This is the first in a series of blogs looking at landlord considerations with tenant works. In this first one, we look at the lease implications of tenant alterations.

When drafting a Scottish commercial lease, a landlord needs to reach a position on alterations that balances its own concerns about maintaining an asset's value with a tenant's desire to maximise the space let to it. Whilst tenant fit out at lease start may be known at the time of drafting the lease, the lease does need to be 'future proofed' to cover off the position should the tenant wish to refurb or do other changes during the term of the lease.

Structural alterations v non-structural alterations

As is often the case in Scotland, the position as set out in the lease is final. Generally, a lease will look to prohibit structural alterations by a tenant – a landlord does not want the tenant to be able to make any alterations to the property that could negatively affect its value.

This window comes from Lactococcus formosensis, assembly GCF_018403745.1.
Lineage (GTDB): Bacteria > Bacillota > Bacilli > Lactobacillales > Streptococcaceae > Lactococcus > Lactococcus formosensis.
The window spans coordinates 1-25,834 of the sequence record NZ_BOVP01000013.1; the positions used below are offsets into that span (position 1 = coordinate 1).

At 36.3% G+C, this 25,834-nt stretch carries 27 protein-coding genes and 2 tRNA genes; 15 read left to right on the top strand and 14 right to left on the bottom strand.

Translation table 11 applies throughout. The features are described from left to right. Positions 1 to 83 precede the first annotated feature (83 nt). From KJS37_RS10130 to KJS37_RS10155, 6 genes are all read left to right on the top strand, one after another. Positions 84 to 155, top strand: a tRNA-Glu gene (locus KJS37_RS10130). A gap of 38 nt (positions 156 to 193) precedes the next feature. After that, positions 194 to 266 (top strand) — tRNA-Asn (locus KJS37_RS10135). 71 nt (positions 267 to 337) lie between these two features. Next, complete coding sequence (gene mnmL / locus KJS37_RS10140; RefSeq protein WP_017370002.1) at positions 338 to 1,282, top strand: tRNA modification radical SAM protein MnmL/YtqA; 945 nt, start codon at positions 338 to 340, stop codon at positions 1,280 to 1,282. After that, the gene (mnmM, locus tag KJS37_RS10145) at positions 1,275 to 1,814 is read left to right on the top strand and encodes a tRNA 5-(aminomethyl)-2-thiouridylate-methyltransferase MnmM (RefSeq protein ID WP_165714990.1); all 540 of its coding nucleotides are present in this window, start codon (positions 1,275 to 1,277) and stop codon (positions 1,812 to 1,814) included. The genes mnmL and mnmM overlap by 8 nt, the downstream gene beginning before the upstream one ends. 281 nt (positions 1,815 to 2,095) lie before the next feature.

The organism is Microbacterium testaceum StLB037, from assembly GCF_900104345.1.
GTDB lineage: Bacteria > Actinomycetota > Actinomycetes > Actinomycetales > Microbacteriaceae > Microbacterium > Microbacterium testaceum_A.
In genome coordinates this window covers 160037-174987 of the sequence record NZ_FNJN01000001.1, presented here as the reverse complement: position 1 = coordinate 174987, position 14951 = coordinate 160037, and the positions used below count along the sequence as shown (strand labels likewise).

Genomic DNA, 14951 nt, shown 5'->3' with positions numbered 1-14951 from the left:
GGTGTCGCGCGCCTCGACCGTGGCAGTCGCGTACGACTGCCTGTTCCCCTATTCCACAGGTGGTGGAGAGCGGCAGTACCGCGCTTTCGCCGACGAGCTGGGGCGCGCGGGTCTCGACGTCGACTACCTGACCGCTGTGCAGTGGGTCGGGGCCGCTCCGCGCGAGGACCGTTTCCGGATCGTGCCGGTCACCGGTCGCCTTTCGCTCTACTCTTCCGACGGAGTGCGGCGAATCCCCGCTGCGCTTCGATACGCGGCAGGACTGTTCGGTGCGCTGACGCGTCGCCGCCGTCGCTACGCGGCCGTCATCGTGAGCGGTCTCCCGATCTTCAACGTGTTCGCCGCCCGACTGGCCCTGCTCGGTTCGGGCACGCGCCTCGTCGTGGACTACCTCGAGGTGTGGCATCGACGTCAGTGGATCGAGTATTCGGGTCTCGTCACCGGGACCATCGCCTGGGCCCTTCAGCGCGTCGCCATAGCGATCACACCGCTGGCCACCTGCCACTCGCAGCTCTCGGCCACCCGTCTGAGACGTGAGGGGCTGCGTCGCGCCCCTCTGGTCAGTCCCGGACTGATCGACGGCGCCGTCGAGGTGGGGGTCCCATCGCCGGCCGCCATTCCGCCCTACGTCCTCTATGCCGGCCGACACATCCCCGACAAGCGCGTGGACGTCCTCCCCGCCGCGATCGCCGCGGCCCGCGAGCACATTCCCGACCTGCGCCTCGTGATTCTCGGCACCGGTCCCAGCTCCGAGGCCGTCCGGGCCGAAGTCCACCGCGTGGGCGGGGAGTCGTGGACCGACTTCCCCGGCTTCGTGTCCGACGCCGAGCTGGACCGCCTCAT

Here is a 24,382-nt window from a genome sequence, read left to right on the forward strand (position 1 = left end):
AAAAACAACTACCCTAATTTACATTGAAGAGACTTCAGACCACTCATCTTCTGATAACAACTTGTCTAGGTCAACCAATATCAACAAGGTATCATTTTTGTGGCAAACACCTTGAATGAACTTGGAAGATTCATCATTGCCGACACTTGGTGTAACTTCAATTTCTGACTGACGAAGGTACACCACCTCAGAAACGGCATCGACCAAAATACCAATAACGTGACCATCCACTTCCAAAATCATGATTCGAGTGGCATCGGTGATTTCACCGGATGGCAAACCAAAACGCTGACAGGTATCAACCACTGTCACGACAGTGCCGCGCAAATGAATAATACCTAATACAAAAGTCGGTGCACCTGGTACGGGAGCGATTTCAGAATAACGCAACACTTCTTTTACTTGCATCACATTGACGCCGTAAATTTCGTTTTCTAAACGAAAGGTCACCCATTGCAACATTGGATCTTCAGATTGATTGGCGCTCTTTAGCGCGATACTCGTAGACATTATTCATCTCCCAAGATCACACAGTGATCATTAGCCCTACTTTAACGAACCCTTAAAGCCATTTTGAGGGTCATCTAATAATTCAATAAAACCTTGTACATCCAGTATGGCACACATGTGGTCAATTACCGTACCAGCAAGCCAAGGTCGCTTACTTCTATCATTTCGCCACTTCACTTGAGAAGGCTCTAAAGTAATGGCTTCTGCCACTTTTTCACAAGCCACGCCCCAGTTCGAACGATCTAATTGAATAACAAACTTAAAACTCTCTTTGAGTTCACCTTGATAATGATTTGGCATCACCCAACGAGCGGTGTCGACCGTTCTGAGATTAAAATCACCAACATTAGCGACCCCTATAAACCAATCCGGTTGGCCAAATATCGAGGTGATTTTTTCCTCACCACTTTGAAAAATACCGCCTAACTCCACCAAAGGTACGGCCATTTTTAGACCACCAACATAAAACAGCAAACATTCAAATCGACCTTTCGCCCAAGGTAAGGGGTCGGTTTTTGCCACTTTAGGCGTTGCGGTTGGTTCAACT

At the other end of the scale, a landlord may be relaxed about minor tenant alterations and a tenant will not want to have to go through the rigmarole of obtaining a landlord's consent every time they want to make such minor changes. For example, it is typical to see that the installation of demountable partitioning does not require the landlord's consent so long as the tenant removes it at lease expiry and makes good any damage caused.

This leaves us with non-structural alterations. A lease will typically require that non-structural alterations need the landlord's consent, such consent not to be unreasonably withheld or delayed. Depending on the extent of the tenant's lease demise, this might be restricted further to internal non-structural alterations, with external alterations also being prohibited or subject to landlord consent.

The process for a tenant obtaining landlord's consent is considered in further detail here.

Documenting the works – licence for works

Where landlord's consent is required, this will usually be dealt with by way of a licence for alterations (a 'licence for works' in Scotland). The licence generally takes a standard form and will include, amongst other things, a timescale for completion of the works; the tenant's obligations prior to, during and following completion of the works; and any insurances which must be put in place.